Get My Job: Spotlight on Industrial Design
In this Nexus series, Get My Job, we interview alumni and faculty from one of the University’s 160-plus undergraduate and graduate professional programs. The latest installment features BS in industrial design alumnus Nick Friez.
Earlier this year, Jefferson welcomed back industrial design alumnus Nick Friez. He served as a guest critic for the program’s sprint project on envisioning life after COVID-19. Friez now works at Armstrong World Industries, a leader in the design and manufacture of ceiling and wall solutions. The Class of 2016 graduate shares what skills he gained at the University, some favorite projects, advice for future industrial designers and more.
What’s your position at Armstrong, and what’s the makeup of your team?
I’m a staff designer on the product design team. We create new ceiling and wall products across a wide range of commercial applications, from schools to hospitals to offices. These types of spaces really benefit from improved acoustics and visual enhancement.
We’re a mix of industrial designers, engineers, CAD specialists and installation specialists, as well as other cross-functional members who help to bring new products to the market.
What’s it like working on this team?
It’s an exciting and fast-paced environment where we design a large number of projects simultaneously. My team guides projects through the entire process, which is one thing I love about my position. We don’t have separate teams handing portions of projects off to each other; all our teams work together collaboratively. We see each design through until it’s in the product lineup and ready to be specified and ordered by architects and contractors across the country.
Our team brings in trend, material and process information to guide our design and development process. Starting with the research, concept and ideation process, we review our ideas with architect and design panels to gain valuable market and customer feedback. Then, we do everything to move the project forward, including the initial benchmarking and materials research. As we evolve the design, we make our own prototypes using laser cutters, CNC machines and 3D printers. Working through the manufacturing phase is a huge component as well. We even get to be part of the fire testing and seismic testing. Once a design is complete, we work with our marketing teams to get everything ready for a full product launch.
What project are you especially proud of?
Recently, I designed MetalWorks Torsion Spring Shapes, a product line of more than 25 different geometric ceiling panel designs. I created a wide range of shapes, where each of them is both modular and dimensional. So, when you put multiple pieces together, you can make distinctive designs specific to a space and create a lot of interest and depth. It enables architects to add a whole different level of experience in a given environment. I had a lot of fun with this one.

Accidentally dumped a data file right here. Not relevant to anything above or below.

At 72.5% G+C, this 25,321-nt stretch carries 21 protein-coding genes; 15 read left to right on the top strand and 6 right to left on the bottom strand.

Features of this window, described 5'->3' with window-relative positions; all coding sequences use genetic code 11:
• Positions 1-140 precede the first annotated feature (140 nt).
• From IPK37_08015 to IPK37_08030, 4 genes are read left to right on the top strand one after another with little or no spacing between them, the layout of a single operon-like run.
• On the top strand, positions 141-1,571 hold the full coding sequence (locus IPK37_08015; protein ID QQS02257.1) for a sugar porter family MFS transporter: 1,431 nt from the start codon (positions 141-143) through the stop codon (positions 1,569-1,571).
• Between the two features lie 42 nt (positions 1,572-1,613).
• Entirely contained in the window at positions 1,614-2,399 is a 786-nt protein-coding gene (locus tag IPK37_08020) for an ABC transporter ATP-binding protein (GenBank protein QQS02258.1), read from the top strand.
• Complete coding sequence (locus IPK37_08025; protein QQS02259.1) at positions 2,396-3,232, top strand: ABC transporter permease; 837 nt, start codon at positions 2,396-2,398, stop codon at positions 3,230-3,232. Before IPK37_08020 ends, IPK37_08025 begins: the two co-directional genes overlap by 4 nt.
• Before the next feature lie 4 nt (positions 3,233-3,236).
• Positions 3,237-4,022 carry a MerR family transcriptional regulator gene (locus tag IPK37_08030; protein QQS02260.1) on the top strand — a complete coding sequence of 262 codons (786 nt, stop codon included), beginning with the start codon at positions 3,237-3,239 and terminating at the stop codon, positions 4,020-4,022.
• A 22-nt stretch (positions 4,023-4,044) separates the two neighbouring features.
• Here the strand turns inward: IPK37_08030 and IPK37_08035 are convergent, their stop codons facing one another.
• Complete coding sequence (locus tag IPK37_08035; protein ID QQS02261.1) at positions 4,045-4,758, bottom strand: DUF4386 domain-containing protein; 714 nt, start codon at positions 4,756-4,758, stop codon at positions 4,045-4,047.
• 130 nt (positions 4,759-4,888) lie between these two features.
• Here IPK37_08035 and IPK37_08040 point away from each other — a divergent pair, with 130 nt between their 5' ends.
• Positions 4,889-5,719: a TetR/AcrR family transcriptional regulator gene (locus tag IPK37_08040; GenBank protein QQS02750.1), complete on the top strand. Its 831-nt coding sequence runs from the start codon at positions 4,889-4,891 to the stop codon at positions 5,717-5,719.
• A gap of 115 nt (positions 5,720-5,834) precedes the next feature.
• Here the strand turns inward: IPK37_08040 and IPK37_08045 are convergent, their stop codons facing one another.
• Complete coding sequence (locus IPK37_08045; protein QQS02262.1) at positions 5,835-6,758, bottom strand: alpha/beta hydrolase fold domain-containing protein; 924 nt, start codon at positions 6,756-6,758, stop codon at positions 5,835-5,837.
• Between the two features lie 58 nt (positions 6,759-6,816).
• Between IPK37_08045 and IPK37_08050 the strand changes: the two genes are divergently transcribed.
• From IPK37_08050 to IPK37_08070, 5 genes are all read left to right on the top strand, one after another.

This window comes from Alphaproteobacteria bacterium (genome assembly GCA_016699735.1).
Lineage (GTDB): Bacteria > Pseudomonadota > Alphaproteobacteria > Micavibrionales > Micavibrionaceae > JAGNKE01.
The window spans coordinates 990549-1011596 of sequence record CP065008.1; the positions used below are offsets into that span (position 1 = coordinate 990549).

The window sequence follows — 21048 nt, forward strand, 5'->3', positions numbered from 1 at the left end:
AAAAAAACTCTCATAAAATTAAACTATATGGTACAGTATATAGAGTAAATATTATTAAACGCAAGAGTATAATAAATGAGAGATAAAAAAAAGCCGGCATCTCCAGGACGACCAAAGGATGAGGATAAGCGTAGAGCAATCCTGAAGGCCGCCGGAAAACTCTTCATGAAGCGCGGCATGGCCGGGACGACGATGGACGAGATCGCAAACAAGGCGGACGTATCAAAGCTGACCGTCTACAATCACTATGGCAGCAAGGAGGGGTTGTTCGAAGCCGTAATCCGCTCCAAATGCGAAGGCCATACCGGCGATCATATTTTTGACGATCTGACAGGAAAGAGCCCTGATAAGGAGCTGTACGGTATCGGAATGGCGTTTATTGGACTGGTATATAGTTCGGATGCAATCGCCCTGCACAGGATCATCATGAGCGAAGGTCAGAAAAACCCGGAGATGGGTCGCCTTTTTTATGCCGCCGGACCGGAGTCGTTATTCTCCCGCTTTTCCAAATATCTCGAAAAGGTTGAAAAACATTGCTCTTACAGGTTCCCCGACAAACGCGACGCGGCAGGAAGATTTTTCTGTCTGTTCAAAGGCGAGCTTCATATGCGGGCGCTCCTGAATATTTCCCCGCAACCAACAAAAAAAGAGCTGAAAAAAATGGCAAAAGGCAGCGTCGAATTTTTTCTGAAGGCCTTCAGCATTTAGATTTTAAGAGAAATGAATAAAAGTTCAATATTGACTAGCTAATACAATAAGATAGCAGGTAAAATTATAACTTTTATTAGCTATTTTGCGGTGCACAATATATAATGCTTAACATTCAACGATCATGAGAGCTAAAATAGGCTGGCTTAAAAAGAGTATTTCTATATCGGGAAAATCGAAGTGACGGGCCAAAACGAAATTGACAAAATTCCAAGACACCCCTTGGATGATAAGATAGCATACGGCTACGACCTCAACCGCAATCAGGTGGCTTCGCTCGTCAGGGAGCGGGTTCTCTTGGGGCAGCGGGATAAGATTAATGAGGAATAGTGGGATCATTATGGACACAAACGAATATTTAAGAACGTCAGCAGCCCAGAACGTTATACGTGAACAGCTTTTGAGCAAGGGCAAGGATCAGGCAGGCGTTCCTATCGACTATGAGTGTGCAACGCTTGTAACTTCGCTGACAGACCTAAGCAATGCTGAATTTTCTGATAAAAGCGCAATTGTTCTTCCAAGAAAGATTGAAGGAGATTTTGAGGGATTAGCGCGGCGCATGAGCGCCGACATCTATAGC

What skills have you learned at Armstrong?
I’ve learned new ways to work with the manufacturing side of things to quickly understand what’s possible and how it will affect the overall product’s form and function. I’ve also learned about what it takes to bring a product to market, including putting together attention-grabbing presentations and visuals. Commercializing and marketing are so important to the overall design process.
How did Jefferson’s industrial design program prepare you for working at Armstrong?
A large portion of our design process at Armstrong is exactly what I learned at Jefferson, so the transition to the professional world was really straightforward for me. Even some of the 3D printers we use are the same ones I worked with at the University. Having such a strong foundation with the design process allowed me to focus more on understanding the manufacturing, marketing and commercialization side of new product development.
A large portion of our design process at Armstrong is exactly what I learned at Jefferson, so the transition to the professional world was really straightforward for me.
What advice do you have for prospective and current industrial design students?
It’s important to be able to communicate your ideas through different methods and technologies, but never abandon the basics. Concept sketching to show someone your idea is always crucial. Not everyone has your design understanding, so it’s huge to be able to quickly convey your ideas to others. Basic perspective, proper line weight—all those small things will help someone who’s not a designer get it.
What do you enjoy most about your work?
Having the ability to collaborate with so many other architects and designers. Being able to take those collaborative ideas and perspectives that start as just a conversation and turn them into a product installed in an airport across the country a year later. There’s tremendous satisfaction in that.